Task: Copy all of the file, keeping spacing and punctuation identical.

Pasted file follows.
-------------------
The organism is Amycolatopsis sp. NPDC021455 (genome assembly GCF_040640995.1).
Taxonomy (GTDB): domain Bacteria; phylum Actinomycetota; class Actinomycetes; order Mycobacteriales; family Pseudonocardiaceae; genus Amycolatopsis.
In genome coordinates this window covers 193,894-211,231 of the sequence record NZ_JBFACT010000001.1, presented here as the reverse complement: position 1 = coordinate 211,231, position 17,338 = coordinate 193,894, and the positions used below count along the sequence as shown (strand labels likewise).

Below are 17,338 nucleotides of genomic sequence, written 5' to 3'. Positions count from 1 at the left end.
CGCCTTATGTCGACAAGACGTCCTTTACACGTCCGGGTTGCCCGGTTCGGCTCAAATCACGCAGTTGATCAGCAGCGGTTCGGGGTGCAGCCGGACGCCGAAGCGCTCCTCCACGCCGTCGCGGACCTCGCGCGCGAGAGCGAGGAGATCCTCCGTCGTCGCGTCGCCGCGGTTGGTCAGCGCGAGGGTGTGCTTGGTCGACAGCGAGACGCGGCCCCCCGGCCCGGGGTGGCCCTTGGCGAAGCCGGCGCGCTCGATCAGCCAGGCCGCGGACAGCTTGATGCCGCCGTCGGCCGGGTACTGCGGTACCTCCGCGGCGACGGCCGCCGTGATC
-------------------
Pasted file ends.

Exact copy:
The organism is Amycolatopsis sp. NPDC021455 (genome assembly GCF_040640995.1).
Taxonomy (GTDB): domain Bacteria; phylum Actinomycetota; class Actinomycetes; order Mycobacteriales; family Pseudonocardiaceae; genus Amycolatopsis.
In genome coordinates this window covers 193,894-211,231 of the sequence record NZ_JBFACT010000001.1, presented here as the reverse complement: position 1 = coordinate 211,231, position 17,338 = coordinate 193,894, and the positions used below count along the sequence as shown (strand labels likewise).

Below are 17,338 nucleotides of genomic sequence, written 5' to 3'. Positions count from 1 at the left end.
CGCCTTATGTCGACAAGACGTCCTTTACACGTCCGGGTTGCCCGGTTCGGCTCAAATCACGCAGTTGATCAGCAGCGGTTCGGGGTGCAGCCGGACGCCGAAGCGCTCCTCCACGCCGTCGCGGACCTCGCGCGCGAGAGCGAGGAGATCCTCCGTCGTCGCGTCGCCGCGGTTGGTCAGCGCGAGGGTGTGCTTGGTCGACAGCGAGACGCGGCCCCCCGGCCCGGGGTGGCCCTTGGCGAAGCCGGCGCGCTCGATCAGCCAGGCCGCGGACAGCTTGATGCCGCCGTCGGCCGGGTACTGCGGTACCTCCGCGGCGACGGCCGCCGTGATC